G7 Ministers urge private sector debt relief for poorest nations

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Bank of Japan Governor Haruhiko Kuroda (R, back) and Japanese Finance Minister Taro Aso hold a press conference in Tokyo on April 14, 2020, after attending a videoconference of finance chiefs from the Group of Seven industrialized nations. The G-7 finance ministers and central bank governors agreed to provide debt relief to help developing countries finance emergency measures against the spread of the new coronavirus. (Photo by Kyodo News via Getty Images)
Bank of Japan Governor Haruhiko Kuroda (R, back) and Japanese Finance Minister Taro Aso hold a press conference in Tokyo on April 14, 2020, after attending a videoconference of finance chiefs from the Group of Seven industrialized nations. The G-7 finance ministers and central bank governors agreed to provide debt relief to help developing countries finance emergency measures against the spread of the new coronavirus.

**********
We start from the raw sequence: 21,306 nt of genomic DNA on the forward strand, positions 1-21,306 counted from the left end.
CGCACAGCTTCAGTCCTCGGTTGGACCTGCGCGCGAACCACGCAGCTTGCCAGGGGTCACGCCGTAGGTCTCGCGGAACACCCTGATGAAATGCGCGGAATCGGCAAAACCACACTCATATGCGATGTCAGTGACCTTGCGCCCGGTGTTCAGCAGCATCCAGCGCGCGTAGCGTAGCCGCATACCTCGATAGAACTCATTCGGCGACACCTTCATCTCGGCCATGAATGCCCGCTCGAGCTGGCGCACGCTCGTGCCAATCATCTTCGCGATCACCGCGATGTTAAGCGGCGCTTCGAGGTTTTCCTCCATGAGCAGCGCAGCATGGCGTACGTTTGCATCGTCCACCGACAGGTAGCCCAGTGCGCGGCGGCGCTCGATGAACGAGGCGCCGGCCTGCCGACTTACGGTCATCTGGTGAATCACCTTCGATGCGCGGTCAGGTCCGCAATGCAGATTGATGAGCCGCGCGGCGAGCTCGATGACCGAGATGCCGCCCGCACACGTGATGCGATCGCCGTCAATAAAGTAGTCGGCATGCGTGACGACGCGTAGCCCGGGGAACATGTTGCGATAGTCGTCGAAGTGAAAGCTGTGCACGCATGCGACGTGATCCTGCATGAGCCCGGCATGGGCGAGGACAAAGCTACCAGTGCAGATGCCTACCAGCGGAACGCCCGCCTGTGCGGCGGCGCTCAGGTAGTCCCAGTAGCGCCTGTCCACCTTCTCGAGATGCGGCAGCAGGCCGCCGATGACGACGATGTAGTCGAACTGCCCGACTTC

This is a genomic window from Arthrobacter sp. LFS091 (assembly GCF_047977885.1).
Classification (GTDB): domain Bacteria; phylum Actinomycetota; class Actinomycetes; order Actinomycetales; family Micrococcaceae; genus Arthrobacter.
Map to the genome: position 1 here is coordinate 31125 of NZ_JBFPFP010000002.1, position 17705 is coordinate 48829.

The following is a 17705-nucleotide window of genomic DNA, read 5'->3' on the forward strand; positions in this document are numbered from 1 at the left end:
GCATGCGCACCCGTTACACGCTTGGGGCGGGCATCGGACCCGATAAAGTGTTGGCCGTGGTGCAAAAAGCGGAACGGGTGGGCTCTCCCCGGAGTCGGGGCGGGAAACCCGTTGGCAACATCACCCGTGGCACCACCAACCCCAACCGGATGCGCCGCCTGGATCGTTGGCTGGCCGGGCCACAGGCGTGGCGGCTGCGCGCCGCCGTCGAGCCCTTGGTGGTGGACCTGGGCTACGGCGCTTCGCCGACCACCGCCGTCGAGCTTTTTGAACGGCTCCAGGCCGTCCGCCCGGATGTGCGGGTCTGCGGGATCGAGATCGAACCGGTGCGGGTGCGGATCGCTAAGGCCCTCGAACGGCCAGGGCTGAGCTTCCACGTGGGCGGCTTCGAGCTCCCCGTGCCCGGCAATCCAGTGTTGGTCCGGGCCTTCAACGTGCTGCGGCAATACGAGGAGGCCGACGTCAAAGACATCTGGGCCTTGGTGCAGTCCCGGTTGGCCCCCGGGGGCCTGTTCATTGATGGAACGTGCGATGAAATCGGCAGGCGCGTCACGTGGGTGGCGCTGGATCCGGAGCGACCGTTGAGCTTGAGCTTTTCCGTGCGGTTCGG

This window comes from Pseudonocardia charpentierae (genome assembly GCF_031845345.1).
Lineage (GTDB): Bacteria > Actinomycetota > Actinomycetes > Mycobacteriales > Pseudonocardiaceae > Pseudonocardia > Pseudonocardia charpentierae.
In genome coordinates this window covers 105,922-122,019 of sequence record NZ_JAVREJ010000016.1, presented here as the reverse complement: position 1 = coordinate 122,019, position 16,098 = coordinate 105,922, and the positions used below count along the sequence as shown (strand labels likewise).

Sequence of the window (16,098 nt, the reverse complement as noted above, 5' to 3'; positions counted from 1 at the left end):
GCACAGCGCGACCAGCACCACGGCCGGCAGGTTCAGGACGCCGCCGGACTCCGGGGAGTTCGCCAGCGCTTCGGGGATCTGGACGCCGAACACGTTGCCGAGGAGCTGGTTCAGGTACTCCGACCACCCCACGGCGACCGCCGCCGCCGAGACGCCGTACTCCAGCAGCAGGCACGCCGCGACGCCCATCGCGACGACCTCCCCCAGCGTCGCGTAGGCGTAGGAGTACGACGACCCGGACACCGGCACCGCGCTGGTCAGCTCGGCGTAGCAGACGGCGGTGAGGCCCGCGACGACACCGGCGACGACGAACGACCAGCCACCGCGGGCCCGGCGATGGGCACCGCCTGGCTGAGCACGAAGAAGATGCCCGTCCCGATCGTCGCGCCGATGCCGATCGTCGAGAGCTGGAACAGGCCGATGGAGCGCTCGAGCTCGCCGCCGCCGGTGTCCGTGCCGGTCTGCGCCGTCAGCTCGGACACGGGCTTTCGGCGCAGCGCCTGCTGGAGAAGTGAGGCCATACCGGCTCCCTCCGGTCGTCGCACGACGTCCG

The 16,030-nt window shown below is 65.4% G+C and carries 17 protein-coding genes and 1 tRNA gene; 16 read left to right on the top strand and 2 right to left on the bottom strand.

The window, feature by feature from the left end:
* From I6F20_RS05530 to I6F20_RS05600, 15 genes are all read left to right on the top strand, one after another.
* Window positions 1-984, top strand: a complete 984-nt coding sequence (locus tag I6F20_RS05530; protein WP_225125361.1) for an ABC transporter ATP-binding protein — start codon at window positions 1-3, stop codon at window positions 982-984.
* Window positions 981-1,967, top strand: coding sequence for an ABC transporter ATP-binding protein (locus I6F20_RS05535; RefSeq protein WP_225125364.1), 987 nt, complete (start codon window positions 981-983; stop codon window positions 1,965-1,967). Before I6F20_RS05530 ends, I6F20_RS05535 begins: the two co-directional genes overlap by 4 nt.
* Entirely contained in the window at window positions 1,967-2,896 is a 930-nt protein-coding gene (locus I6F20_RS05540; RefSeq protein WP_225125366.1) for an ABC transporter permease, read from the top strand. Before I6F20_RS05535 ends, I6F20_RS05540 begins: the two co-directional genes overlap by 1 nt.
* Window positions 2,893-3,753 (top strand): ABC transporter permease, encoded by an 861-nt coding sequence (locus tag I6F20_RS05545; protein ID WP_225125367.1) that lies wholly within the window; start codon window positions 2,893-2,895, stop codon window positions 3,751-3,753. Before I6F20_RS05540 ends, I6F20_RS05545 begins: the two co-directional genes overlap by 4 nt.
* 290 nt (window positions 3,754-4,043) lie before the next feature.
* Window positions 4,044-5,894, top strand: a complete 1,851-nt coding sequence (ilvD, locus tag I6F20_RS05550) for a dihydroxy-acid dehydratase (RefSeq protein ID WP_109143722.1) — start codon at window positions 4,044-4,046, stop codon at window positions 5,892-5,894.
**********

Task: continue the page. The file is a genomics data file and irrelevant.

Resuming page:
(Photo by Kyodo News via Getty Images)

G7 finance ministers on Friday reiterated their call for private lenders to participate in a debt suspension program for the poorest nations that was announced in April as the coronavirus attacked global economies.

“We reiterate our call for private creditors to implement the DSSI on a voluntary basis when requested by eligible borrowers,” the bloc said in a statement released by the US Treasury, referring to the Debt Service Suspension Initiative.

Finance ministers and central bankers from the G20 had earlier in the year endorsed an immediate one-year debt suspension for the poorest countries, which are particularly vulnerable to the economic impacts of the Covid-19 pandemic.

The Friday statement from the seven most-industrialized nations — the United Kingdom, Canada, France, Germany, Italy, Japan and the United States — supported extending this initiative, known as DDSI.

“Recognizing the ongoing financial needs of low-income countries, we support extending the DSSI in the context of a request for IMF financing,” the ministers said.

They added that the extension “should reflect the G20’s commitment to transparency and creditor coordination… as well as (reflect) the need for fair burden sharing among all creditors.”

The ministers also said they “strongly regret” moves by some countries to classify state-owned financial institutions as commercial lenders to avoid participating in the initiative.

G20 finance ministers are meeting next month, and the statement also calls on them to agree on terms for further debt relief for poor nations.

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